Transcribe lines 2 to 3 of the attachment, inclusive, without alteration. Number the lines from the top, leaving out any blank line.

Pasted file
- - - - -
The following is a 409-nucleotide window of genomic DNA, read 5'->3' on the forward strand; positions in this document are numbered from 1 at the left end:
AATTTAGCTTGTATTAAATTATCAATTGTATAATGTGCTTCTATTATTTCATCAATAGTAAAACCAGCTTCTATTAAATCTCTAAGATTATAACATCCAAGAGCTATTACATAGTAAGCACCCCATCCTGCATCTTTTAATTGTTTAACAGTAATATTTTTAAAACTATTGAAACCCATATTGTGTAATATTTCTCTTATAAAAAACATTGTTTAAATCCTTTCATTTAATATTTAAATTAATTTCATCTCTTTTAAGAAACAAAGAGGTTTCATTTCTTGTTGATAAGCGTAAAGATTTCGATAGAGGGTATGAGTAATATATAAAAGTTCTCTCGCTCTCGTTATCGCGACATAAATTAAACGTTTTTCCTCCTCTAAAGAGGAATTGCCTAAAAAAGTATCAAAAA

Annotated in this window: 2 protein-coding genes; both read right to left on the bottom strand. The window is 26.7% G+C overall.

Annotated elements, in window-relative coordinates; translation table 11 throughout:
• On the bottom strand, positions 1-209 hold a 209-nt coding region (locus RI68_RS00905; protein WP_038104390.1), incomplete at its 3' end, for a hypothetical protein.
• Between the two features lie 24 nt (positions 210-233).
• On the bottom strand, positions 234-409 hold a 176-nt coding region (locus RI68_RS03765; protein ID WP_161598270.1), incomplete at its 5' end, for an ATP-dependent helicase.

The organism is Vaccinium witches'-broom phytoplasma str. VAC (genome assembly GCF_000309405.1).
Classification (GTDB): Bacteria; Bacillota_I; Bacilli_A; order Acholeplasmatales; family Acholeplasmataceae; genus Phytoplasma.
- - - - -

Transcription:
AATTTAGCTTGTATTAAATTATCAATTGTATAATGTGCTTCTATTATTTCATCAATAGTAAAACCAGCTTCTATTAAATCTCTAAGATTATAACATCCAAGAGCTATTACATAGTAAGCACCCCATCCTGCATCTTTTAATTGTTTAACAGTAATATTTTTAAAACTATTGAAACCCATATTGTGTAATATTTCTCTTATAAAAAACATTGTTTAAATCCTTTCATTTAATATTTAAATTAATTTCATCTCTTTTAAGAAACAAAGAGGTTTCATTTCTTGTTGATAAGCGTAAAGATTTCGATAGAGGGTATGAGTAATATATAAAAGTTCTCTCGCTCTCGTTATCGCGACATAAATTAAACGTTTTTCCTCCTCTAAAGAGGAATTGCCTAAAAAAGTATCAAAAA

Annotated in this window: 2 protein-coding genes; both read right to left on the bottom strand. The window is 26.7% G+C overall.